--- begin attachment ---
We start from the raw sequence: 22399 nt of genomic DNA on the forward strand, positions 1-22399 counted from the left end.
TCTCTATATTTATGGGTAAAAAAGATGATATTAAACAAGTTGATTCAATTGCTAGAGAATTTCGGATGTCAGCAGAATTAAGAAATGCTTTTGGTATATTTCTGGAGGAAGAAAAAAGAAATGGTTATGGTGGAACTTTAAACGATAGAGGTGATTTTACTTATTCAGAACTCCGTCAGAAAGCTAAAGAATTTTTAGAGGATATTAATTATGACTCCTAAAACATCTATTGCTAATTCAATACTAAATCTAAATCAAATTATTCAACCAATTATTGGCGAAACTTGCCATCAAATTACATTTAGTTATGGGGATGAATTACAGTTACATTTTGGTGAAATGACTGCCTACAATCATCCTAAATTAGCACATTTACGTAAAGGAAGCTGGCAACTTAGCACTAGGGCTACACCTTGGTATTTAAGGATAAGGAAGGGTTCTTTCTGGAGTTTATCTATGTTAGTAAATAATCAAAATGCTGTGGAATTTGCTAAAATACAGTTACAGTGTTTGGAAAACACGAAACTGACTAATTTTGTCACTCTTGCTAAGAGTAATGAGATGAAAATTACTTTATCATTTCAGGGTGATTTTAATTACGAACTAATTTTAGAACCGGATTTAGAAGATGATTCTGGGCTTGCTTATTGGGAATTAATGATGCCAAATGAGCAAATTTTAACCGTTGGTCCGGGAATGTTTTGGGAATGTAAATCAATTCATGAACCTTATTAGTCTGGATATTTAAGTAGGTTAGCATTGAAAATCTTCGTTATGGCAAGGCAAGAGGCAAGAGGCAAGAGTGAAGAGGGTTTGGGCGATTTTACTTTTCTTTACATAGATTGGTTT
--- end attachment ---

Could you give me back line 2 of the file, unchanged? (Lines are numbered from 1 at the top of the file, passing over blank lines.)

TCTCTATATTTATGGGTAAAAAAGATGATATTAAACAAGTTGATTCAATTGCTAGAGAATTTCGGATGTCAGCAGAATTAAGAAATGCTTTTGGTATATTTCTGGAGGAAGAAAAAAGAAATGGTTATGGTGGAACTTTAAACGATAGAGGTGATTTTACTTATTCAGAACTCCGTCAGAAAGCTAAAGAATTTTTAGAGGATATTAATTATGACTCCTAAAACATCTATTGCTAATTCAATACTAAATCTAAATCAAATTATTCAACCAATTATTGGCGAAACTTGCCATCAAATTACATTTAGTTATGGGGATGAATTACAGTTACATTTTGGTGAAATGACTGCCTACAATCATCCTAAATTAGCACATTTACGTAAAGGAAGCTGGCAACTTAGCACTAGGGCTACACCTTGGTATTTAAGGATAAGGAAGGGTTCTTTCTGGAGTTTATCTATGTTAGTAAATAATCAAAATGCTGTGGAATTTGCTAAAATACAGTTACAGTGTTTGGAAAACACGAAACTGACTAATTTTGTCACTCTTGCTAAGAGTAATGAGATGAAAATTACTTTATCATTTCAGGGTGATTTTAATTACGAACTAATTTTAGAACCGGATTTAGAAGATGATTCTGGGCTTGCTTATTGGGAATTAATGATGCCAAATGAGCAAATTTTAACCGTTGGTCCGGGAATGTTTTGGGAATGTAAATCAATTCATGAACCTTATTAGTCTGGATATTTAAGTAGGTTAGCATTGAAAATCTTCGTTATGGCAAGGCAAGAGGCAAGAGGCAAGAGTGAAGAGGGTTTGGGCGATTTTACTTTTCTTTACATAGATTGGTTT